Jayamol isn’t alone. Reactionary art is the latest fad in Kerala where people are looking for publicity by attaching themselves to the latest social events that demand intellectual solidarity from different sections of the society. This is an outcome of the Kochi Muziris Biennale that has been promoting an art culture which is predominantly spectacular, and supporting capitalist art with a rebellious streak. While claiming its leaning toward political art, Kochi Muziris Biennale runs with the pray and hunts with the hunter.

Before I close this article, I would like to tell the artists in Kerala and elsewhere that art is political only up to the level of the political integrity of the artist himself or herself. Painting Mahatma Gandhi with a blackened tooth or talking about Dr. B. R. Ambedkar doesn’t make an artist political. Mere sloganeering and claiming of a political voice or space also doesn’t make an artist political. Even the party affiliation of the artists does not make them political. Picasso was a Communist Party card holder, but apart from the forced reading of ‘Guernica,’ we don’t identify Picasso as a communist. Reactionaries are never political. Whether they are visible or invisible, accepted or rejected, accommodated or thrown out, Dalit political discourses have been there for over a century now in India, and a reactionary artist just cannot snatch that space for whatever reasons. As a Dalit scholar and leader had put in one of the television debates, ‘Jayamol can wash the black colour by evening, but what about us who can’t wash it off and also have to hand it over to the successive generations like a pollutant?’

(Photos: Kalakakshi/Facebook & See-ming Lee ??? SML via Foter.com / CC BY-SA)

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ചായം പൂശിയ ഐക്യദാര്‍ഢ്യത്തിന്റെ ചെമ്പ് തെളിയുമ്പോള്‍

Why this Indian woman is using ‘blackface’ as solidarity

Here’s Why This Young Artist In Kerala Is Covering Herself In Black Paint For 100 Days

Paint Me Black


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    Johny ML

    Johny is a New Delhi-based art historian, critic, curator and writer.

     

 


 

When India Proposed a Casteist Solution to South Africa’s Racist Problem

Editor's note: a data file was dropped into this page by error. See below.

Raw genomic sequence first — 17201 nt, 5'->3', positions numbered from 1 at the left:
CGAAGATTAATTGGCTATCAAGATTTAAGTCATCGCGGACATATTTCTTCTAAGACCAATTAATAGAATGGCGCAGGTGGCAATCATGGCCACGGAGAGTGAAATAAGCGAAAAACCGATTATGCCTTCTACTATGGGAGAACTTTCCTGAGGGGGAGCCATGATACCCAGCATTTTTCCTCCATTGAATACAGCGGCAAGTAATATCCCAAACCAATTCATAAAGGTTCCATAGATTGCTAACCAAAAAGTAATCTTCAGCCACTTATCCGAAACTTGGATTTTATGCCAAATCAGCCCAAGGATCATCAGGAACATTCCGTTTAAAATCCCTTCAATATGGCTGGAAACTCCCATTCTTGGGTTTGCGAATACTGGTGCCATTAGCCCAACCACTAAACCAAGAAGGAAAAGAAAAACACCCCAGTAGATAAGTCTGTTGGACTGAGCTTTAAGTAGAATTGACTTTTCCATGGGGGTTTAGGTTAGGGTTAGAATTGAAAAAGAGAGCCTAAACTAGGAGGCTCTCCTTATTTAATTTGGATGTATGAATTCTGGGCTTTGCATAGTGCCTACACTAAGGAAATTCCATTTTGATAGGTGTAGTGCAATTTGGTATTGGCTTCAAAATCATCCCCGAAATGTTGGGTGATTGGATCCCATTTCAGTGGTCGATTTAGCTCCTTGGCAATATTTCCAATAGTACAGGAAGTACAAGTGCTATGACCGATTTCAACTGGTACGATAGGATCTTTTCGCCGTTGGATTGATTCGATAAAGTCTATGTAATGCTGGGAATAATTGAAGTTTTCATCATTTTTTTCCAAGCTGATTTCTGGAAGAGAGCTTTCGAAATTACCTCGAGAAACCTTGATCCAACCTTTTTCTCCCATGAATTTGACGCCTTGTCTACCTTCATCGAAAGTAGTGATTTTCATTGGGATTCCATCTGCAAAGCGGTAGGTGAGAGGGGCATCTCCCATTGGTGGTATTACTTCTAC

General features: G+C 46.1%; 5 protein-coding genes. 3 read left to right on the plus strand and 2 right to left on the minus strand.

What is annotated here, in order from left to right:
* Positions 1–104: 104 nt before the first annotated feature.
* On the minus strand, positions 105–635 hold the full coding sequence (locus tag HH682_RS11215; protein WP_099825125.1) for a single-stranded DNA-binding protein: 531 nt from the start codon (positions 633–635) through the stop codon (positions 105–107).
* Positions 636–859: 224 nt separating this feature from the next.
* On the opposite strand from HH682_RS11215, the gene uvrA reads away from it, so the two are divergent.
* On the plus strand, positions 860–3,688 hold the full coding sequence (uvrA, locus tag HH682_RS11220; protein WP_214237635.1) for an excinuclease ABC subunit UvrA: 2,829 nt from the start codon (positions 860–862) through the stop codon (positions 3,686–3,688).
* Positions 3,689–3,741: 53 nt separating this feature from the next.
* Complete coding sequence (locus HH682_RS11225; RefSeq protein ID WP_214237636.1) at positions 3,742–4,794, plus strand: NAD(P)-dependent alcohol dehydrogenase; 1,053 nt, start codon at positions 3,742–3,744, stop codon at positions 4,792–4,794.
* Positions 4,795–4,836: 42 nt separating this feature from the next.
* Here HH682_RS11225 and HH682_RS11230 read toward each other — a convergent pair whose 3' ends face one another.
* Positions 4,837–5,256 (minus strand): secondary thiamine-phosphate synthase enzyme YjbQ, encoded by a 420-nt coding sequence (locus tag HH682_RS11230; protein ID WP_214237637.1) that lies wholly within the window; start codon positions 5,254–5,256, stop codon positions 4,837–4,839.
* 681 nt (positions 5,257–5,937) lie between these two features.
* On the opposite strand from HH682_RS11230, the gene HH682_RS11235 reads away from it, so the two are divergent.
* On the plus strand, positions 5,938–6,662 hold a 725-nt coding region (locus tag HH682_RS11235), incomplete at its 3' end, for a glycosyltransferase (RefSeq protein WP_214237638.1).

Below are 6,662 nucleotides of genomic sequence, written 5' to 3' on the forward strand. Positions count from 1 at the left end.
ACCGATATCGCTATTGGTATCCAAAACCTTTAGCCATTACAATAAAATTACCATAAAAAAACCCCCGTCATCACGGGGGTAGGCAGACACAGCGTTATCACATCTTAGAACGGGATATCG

When India Proposed a Casteist Solution to South Africa’s Racist Problem

BY  ON 04/04/2016 • DIPLOMACY


‘Private and secret’ memo in the South African diplomatic archives reveals an astonishing proposal that India made in 1949.

Indian settlers in South Africa. Credit: Wikimedia Commons

On October 24, 1949, South Africa’s representative at the UN, G.P. Jooste, sent a ‘private and secret’ memorandum to his headquarters in Pretoria. The opening paragraph of the memo read:

“I have to inform you that shortly after my minute of September 23rd, Sir Benegal [Narising Rau] saw us and explained that his government had authorised this [meeting], at his own request, to discuss the matter with us on a non-committal informal basis. He therefore suggested exploratory conversations.”

My eyes lit up as I scanned through this document at the National Archives in Pretoria. Until then, most books on India-South Africa relations (there aren’t too many) that detail these early years of independence had given me, page after page, a story of massive confrontation – almost mythical in proportion – between India and South Africa in the late-1940s at the UN. So quite naturally, an informal dinner meeting between two top UN diplomats of countries that were at each other’s throats excited me. But as I read on, the excitement turned into bewilderment for Rau had proposed a casteist solution to a racist problem, alerting me to an issue that has been almost singularly stripped from any narratives of Indian foreign policy – caste.

One of the reasons B.R. Ambedkar had cited in his resignation from Jawaharlal Nehru’s cabinet in October 1951 was his exclusion from decision making on foreign policy. In the first couple of decades of India’s independence, the Indian foreign service (IFS) was the most elite of all civil services (which, as a joke went, suffered from Menon-gitis). But beyond the (Brahmin) men (in the first 10 years of recruitment into the IFS, only three out of 62 selections were women), how did casteist ideas filter into foreign policy discourse? In general, what role do caste dynamics play in the formulation of foreign policy? We have never known, because foreign policy as a matter of ‘national interest’ is deemed above domestic squabbles, such as caste. Yet, the fact is, diplomacy is carried out by diplomats, and their social milieu influences not only their views about what constitutes ‘national interest’, but also who constitutes the ‘nation’. No study has ever been done on this, but perhaps this document will prove a valuable entry point.

Let us return to our tale then.

Arrival of the first Indians in Natal. Credit: Wikimedia Commons

A proposal for caste-based segregation

Less than three years earlier, from October to December 1946, the Indian delegation to the UN, led by Vijayalakshmi Pandit, had carried out a diplomatic David vs Goliath with perhaps the most respected statesman of the world then – Jan Smuts. The man who had “inserted human rights” into the preamble of the UN Charter left New York with “the honour, the power and the glory, all vanished,” wrote a sympathetic biographer, due to an “avalanche of condemnation” heaped on him by the Indian delegation on the question of human rights. Most prominent of these was Pandit herself, who called Smuts out for his hypocrisy on the treatment of Indians in South Africa.